PHILADELPHIA ( - Sunday will not be the first time Carson Wentz and Russell Wilson have done battle as two of the most highly-regarded quarterbacks in the NFL.

Every time it does happen, though, it brings to mind the Butterfly Effect of what might have been for both players and the city of Philadelphia if Andy Reid had gotten his way back in the 2012 NFL Draft.

Still the coach in Philadelphia at that time Reid wanted Wilson in the City of Brotherly Love but like a lot of personnel people around the NFL had some concerns over Wilson's size, earmarking the third round as the proper time to strike for what has turned into a Super Bowl-winning signal caller and perhaps the top candidate for MVP in the 2019 season as the 8-2 Seahawks set to do battle with the Eagles at Lincoln Financial Field on Sunday.

Philadelphia, standing at No. 76 overall that year, ended up as bridesmaids when Seattle traded up to 75 to secure Wilson. The Eagles ultimately traded down to 88th overall and selected Nick Foles, which set off its own set of circumstances, ultimately resulting in a Super Bowl LII championship for the Eagles.

"I went to the University of Wisconsin and worked out Russell [when I was the] quarterback coach here and that was the first time I met him. I had a great day with him and spent some time [with him]," Pederson remembered Friday. "Really, it wasn't so much the workout and watching him throw and putting him through some of the throws we were doing at the time, but it's when I got him in the classroom; it’s when I had a chance to go to lunch with him and just talk with him as a person. That's where you really - for me anyway - where I knew this kid was going to be a special player in this league."

There were many twists and turns since that day -- Reid and Pederson leaving for Kansas City, Chip Kelly arriving with so much hype and setting Foles adrift to St. Louis and the Chiefs before both Pederson and Foles returned for the magical 2017-18 run.

Considering Reid's history with quarterbacks had he gotten Wilson in 2012, "Big Red" might still be in Philadelphia and Wentz, the No. 2 overall pick in the 2016 draft, almost certainly wouldn't be.

"He's a great, tremendous leader." Pederson said of Wilson. "He's not one of these players that, especially back then, where it's all about him or whatever. He's not a big ego guy. Just really humble at the time. So I came back and obviously that was the report. Felt like if we had an opportunity that he was going to be the guy that we could possibly draft at that time. Obviously Seattle moved up and grabbed him.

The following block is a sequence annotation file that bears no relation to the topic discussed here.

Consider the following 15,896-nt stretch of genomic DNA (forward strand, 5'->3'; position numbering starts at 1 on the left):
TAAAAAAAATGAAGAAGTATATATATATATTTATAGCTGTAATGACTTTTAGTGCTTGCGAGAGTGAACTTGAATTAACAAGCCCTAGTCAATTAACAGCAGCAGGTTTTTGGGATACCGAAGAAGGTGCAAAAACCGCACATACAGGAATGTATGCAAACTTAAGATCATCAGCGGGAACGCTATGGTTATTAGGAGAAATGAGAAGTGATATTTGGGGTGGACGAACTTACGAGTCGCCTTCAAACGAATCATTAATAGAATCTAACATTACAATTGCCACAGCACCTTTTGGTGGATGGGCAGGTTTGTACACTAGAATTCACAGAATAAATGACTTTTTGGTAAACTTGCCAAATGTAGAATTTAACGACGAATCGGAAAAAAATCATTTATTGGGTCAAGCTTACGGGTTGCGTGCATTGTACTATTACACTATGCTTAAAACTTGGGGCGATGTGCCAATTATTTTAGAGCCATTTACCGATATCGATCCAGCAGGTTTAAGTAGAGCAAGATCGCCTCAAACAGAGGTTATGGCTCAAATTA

"But, yeah, we liked him. I think we ended up getting Nick Foles, which worked out for us, as well."

Although Wilson is only 30 and Wentz is four years younger the latter was a big fan of Wilson dating back to the Seattle signal caller's days at North Carolina State.

While most regard Wentz as a North Dakota guy he actually was born in Raleigh before moving to the Midwest early in his life. Wentz's dad, Doug, steered his kids to be fans of the Wolfpack and Wentz was glued to Wilson's career at NC State as a QB in high school. That admiration continued when Wilson finished his college career off in Wisconsin, much closer to Wentz's ND roots, before landing with the Seahawks.

"I think just watching him as a player and his ability to create is something that I really admired," Wentz explained when discussing Wilson earlier this week. "His athleticism is something that I tried to implement in my game a little bit."

Genetics, however, decided there had to be differences.

At 6-foot-5 and nearly 240 pounds, Wentz has never had to worry about some of the limitations placed on Wilson due to an undersized frame that harkens back to memories of a Fran Tarkenton.

"We're different players," Wentz acknowledged. "He's way quicker than I am, way faster than I am, but [I have] a lot of respect for how he can improvise and make plays."

The off-schedule stuff is what the two have most in common when it comes to on-field play as two of the best in the NFL at extending plays and putting stress on a defense from that standpoint.

As Reid's QB coach in 2012 Pederson is in the unique experience of being ground floor when it came to the plan of Wilson to Philadelphia and also has been in the big chair for Wentz's ascension to the face of the franchise.

"They're both proven winners in college and really all the way down into high school," Pederson said. "Proven winners, they're great leaders, leaders of men. They're tough physically when they play the position. They're not afraid to extend plays with their legs. Both of them have big arms, powerful arms, have great vision. I would probably give Russell the nod as far as the speed and all of that, but they're both elusive enough to extend plays.

"... Being able to find lanes and slide in the pocket and do all the things and help your team win. You would think that's a recipe for success. It's helped them win and it's obviously helped us win."

For Wentz, meanwhile, going from fan of Wilson to foe and more importantly a peer has been a blast.

"I loved watching him play as a competitor, as a guy. And now getting to compete against him and with him on the field is pretty cool," Wentz said. "Just a lot of respect for how he carries himself, how he plays the game."

-John McMullen covers the Eagles and the NFL for You can reach him at or on Twitter @JFMcMullen

More From 97.3 ESPN